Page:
Bhagwan Shree Rajneesh, When the Shoe Fits: Stories of the Taoist Mystic Chuang Tzu

Robert O. Paxton
“The issue of fascism since 1945 is further clouded by polemical name calling. The far Right in Europe after 1945 is loudly and regularly accused of reviving fascism; its leaders deny the charges no less adamantly. The postwar movements and parties themselves have been no less broad than interwar fascisms, capable of bringing authentic admirers of Mussolini and Hitler into the same tent with one-issue voters and floating protesters. Their leaders have become adept at presenting a moderate face to the general public while privately welcoming outright fascist sympathizers with coded words about accepting one’s history, restoring national pride, or recognizing the valor of combatants on all sides.

The inoculation of most Europeans against the original fascism by its public shaming in 1945 is inherently temporary. The taboos of 1945 have inevitably faded with the disappearance of the eyewitness generation. In any event, a fascism of the future—an emergency response to some still unimagined crisis—need not resemble classical fascism perfectly in its outward signs and symbols. Some future movement that would “give up free institutions” in order to perform the same functions of mass mobilization for the reunification, purification, and regeneration of some troubled group would undoubtedly call itself something else and draw on fresh symbols. That would not make it any less dangerous.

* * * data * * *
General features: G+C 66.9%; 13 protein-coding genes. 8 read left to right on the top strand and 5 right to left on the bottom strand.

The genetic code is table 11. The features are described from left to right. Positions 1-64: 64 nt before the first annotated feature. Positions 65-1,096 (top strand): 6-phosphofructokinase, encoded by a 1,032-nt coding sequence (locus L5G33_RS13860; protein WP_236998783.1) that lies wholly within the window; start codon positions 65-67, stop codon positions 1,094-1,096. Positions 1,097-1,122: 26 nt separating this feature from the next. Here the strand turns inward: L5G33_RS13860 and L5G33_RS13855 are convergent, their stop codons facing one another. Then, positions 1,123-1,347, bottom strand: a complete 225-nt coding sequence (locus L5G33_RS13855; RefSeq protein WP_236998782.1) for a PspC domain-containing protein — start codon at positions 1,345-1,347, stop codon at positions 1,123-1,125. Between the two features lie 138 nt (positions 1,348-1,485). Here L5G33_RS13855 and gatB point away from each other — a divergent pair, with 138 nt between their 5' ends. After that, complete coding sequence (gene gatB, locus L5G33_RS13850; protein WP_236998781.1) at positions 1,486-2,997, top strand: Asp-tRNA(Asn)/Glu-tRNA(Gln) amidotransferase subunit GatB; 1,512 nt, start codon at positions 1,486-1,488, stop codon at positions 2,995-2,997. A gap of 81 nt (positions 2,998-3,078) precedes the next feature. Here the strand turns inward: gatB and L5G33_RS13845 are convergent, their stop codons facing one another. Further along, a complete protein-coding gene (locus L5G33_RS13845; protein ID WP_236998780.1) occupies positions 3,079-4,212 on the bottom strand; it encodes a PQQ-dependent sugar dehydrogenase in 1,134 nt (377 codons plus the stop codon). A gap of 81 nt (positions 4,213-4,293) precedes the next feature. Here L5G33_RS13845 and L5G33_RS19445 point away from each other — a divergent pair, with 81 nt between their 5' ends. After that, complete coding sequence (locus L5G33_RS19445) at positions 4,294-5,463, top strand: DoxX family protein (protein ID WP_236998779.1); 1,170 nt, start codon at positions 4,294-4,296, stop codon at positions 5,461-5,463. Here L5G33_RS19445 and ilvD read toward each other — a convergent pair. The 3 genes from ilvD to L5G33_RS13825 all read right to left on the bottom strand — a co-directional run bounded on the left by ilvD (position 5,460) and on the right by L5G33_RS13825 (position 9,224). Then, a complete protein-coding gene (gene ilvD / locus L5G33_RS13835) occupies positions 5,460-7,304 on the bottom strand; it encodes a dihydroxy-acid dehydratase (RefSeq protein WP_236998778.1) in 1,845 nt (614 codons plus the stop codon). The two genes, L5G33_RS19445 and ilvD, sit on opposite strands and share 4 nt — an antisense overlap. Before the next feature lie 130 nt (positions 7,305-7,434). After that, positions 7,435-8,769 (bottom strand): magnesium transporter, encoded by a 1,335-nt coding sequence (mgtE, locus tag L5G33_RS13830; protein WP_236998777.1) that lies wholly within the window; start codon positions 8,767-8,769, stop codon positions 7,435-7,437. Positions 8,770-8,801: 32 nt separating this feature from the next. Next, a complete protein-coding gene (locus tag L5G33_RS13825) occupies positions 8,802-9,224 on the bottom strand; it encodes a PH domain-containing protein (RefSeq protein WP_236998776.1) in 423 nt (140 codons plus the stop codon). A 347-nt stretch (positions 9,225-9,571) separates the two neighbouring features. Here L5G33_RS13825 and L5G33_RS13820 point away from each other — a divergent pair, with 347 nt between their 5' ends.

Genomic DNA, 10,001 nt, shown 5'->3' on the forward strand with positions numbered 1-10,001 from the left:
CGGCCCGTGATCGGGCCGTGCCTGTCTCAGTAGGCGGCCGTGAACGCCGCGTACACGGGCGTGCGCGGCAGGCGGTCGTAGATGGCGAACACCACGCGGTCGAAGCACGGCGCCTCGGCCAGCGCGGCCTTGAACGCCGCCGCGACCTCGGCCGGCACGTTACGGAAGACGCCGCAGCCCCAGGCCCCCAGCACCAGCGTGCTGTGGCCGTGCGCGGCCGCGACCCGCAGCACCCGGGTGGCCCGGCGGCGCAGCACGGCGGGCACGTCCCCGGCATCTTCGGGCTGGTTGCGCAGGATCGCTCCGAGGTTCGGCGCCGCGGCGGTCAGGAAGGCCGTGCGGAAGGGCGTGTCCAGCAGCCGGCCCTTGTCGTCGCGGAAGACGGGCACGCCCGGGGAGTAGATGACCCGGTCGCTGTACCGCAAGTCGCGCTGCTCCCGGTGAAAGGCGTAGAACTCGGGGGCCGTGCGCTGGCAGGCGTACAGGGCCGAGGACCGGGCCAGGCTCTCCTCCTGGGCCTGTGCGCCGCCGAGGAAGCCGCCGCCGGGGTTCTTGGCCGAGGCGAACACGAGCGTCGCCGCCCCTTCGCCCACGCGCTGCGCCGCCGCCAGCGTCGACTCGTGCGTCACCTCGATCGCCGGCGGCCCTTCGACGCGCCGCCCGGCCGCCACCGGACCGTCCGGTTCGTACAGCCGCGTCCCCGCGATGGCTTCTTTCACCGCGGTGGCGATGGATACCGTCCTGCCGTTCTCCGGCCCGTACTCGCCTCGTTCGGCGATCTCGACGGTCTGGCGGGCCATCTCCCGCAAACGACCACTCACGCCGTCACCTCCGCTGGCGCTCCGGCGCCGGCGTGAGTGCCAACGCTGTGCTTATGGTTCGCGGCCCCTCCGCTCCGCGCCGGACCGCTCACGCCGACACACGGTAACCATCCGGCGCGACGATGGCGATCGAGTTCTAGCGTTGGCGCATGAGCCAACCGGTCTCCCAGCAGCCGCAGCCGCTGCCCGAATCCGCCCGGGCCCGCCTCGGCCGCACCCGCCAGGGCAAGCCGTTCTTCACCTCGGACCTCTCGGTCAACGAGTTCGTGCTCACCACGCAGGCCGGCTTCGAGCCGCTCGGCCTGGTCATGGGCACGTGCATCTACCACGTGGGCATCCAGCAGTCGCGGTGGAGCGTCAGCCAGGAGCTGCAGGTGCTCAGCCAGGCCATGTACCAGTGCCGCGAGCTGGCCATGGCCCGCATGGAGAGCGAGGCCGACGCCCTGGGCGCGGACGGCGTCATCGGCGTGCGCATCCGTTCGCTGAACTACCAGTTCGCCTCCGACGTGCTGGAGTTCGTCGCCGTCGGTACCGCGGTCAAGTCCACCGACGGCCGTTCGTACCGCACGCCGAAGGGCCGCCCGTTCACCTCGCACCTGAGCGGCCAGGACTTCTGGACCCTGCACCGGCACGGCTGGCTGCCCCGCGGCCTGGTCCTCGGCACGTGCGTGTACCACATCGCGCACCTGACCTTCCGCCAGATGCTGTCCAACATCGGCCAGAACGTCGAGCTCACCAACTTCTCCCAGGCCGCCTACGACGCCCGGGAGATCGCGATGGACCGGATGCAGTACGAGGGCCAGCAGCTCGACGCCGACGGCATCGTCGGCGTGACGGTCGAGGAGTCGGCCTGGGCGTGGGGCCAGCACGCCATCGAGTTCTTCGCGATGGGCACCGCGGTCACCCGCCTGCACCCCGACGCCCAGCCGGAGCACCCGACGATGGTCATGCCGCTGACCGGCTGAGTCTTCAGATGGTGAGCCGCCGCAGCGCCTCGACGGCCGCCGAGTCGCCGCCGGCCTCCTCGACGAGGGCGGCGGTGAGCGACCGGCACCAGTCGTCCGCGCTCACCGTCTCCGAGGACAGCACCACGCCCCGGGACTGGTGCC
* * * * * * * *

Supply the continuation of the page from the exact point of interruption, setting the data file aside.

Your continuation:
For example, while a new fascism would necessarily diabolize some enemy, both internal and external, the enemy would not necessarily be Jews. An authentically popular American fascism would be pious, antiblack, and, since September 11, 2001, anti-Islamic as well; in western Europe, secular and, these days, more likely anti-Islamic than anti-Semitic; in Russia and eastern Europe, religious, anti-Semitic, Slavophile, and anti-Western. New fascisms would probably prefer the mainstream patriotic dress of their own place and time to alien swastikas or fasces. The British moralist George Orwell noted in the 1930s that an authentic British fascism would come reassuringly clad in sober English dress. There is no sartorial litmus test for fascism.”
Robert O. Paxton, The Anatomy of Fascism